Circumcision represented removing the part of a person that is resistant to God.  This never happened with physical Israel, though they were (often) physically circumcised.  The fact is that this circumcision of the heart can’t truly happen without God’s spirit at work in a person, and this was not available beyond a few specific cases until Christ’s sacrifice.

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Touring the Holy Land: Jerusalem, Masada, En Gedi, & the Dead Sea

This is the final post in a series about our trip to Israel and Jordan, where we’ve been focusing particularly on the history and biblical relevance to areas we visited.  At the end of our trip, over the course of about two days, we immersed ourselves in Jerusalem’s Old City, visited the Temple Mount, and spent some time exploring the fortress of Masada, ancient oasis of En Gedi, and the Dead Sea.  

If you missed the other posts in the series, here are the links.  I’d definitely recommend starting with the maps and introduction post, which gives some helpful context to the geography, history, and politics of the region.

After spending two days in the fascinating modern-day country of Jordan (historically Moab, Ammon, and Edom in the bible),  our friends picked us up at the border in Eilat, and we drove toward Jerusalem.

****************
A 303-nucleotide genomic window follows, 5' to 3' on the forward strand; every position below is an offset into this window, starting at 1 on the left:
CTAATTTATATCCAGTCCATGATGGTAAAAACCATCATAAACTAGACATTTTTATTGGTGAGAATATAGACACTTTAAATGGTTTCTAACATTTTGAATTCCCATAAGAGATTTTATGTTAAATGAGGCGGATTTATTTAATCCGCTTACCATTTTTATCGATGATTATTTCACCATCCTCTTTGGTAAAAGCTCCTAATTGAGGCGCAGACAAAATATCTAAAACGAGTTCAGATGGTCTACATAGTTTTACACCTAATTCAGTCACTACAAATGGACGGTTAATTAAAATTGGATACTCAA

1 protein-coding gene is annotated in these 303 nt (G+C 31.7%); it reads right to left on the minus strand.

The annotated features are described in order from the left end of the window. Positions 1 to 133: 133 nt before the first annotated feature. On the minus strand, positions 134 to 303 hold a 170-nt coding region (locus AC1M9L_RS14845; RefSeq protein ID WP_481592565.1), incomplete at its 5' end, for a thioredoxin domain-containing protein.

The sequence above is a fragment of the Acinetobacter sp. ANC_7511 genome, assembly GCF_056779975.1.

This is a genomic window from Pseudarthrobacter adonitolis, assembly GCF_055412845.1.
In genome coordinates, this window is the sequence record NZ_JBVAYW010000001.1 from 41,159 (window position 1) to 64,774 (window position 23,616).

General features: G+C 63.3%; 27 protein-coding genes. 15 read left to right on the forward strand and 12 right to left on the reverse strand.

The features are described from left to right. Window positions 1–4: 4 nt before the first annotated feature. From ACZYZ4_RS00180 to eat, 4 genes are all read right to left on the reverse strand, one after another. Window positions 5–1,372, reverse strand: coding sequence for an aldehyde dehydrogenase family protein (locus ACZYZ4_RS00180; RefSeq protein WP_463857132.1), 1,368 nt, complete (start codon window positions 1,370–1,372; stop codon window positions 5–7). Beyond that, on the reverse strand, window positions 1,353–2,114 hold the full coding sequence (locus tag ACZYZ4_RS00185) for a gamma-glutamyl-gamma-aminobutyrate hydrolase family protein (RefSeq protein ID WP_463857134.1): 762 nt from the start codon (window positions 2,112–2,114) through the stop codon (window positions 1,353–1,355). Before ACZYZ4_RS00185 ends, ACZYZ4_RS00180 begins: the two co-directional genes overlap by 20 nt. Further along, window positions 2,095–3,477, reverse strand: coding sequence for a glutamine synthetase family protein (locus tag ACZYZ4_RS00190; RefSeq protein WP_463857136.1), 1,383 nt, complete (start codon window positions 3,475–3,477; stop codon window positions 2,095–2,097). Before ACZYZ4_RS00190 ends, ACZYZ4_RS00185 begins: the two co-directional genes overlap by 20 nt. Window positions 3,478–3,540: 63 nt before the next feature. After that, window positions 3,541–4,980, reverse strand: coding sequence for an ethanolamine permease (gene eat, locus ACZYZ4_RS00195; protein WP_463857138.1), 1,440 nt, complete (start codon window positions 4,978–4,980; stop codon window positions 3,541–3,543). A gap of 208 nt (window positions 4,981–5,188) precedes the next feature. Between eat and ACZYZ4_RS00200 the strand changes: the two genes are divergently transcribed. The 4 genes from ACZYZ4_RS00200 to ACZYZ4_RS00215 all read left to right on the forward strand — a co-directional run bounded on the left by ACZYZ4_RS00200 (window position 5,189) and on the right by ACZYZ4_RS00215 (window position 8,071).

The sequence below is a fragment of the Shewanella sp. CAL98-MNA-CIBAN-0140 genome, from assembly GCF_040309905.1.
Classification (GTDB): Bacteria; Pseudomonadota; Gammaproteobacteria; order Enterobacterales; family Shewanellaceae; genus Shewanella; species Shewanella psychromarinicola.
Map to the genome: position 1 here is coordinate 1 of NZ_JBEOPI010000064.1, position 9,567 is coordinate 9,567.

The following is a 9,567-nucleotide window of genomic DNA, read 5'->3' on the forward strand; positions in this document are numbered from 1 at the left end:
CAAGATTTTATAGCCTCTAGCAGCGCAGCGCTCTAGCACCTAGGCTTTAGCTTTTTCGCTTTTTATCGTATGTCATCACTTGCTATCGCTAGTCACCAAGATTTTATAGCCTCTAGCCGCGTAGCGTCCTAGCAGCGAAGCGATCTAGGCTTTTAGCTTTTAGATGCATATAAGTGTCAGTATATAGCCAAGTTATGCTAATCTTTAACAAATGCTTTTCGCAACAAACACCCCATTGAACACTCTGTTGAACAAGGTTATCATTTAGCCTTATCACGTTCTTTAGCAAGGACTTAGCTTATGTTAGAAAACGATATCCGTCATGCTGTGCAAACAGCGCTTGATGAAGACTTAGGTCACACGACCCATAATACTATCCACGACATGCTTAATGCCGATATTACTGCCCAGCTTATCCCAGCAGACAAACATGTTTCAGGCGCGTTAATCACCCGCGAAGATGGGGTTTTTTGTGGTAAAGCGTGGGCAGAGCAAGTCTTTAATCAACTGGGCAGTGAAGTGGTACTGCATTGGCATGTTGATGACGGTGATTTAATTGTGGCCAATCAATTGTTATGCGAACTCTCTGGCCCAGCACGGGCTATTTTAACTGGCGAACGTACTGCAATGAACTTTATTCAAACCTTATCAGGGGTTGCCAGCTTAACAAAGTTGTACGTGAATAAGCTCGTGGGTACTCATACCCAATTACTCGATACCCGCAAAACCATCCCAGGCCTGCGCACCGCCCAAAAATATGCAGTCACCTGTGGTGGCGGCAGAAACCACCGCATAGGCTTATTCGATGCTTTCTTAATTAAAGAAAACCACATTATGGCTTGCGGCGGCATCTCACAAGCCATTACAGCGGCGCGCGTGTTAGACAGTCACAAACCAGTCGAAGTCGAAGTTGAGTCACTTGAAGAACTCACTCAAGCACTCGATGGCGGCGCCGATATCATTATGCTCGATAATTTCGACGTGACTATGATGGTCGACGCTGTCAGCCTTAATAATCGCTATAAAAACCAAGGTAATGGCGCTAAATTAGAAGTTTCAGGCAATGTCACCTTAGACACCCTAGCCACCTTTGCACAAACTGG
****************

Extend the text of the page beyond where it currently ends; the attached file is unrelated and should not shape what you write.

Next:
Drive from Eilat to Jerusalem

We took a different route coming back from Eilat than we’d taken from Tel Aviv down there a few days earlier.  Instead, we came up along the coast of the Dead Sea.

Qumran Caves

As we drove toward Jerusalem, we could see the Qumran Caves in the distance, with their distinctive striations, points, and cave holes.  The caves are famous for being where the Dead Sea Scrolls were discovered.  Specifically, thousands of fragments of the Old Testament scrolls dating back to between about the 1st-2nd century BCE through the first century AD.

You can visit some of the Qumran Caves but we didn’t have time for stops on this particular drive.

West Bank

I won’t even attempt to thoroughly explain the West Bank, because I’m not remotely equipped to do so.  It is an important thing to know about if you’re traveling in Israel, however.  It encompasses a large swath of modern-day Israel that is hotly contested by Palestinian Arabs, who claim it should be theirs as part of a Palestinian nation state. 

Towns such as Bethlehem (where Jesus Christ was born) and Jericho (thought to be the oldest city in the world) are here, as well as Hebron, where tradition says Abraham, Isaac, Jacob, Sarah, Rebekah, and Leah are buried.  As such, it’s a popular place to visit despite some of the complexities.

When you are driving through Israel, you will encounter various checkpoints.  We didn’t have any issues getting through, but if you’re visiting certain areas it’s recommended to go with a day tour or you can use public transportation and then hire a Palestinian taxi driver to take you around.  The Gaza Strip, however, is basically considered off-limits (to the point that the U.S. government explicitly says they will not help you if you’re dumb enough to go on your own).  

Most of the time when we were within the West Bank, I didn’t even know it.  However, as we approached Jerusalem and then from certain viewpoints in Jerusalem, you could see it a bit more clearly.  There is a wall at certain points that delineates.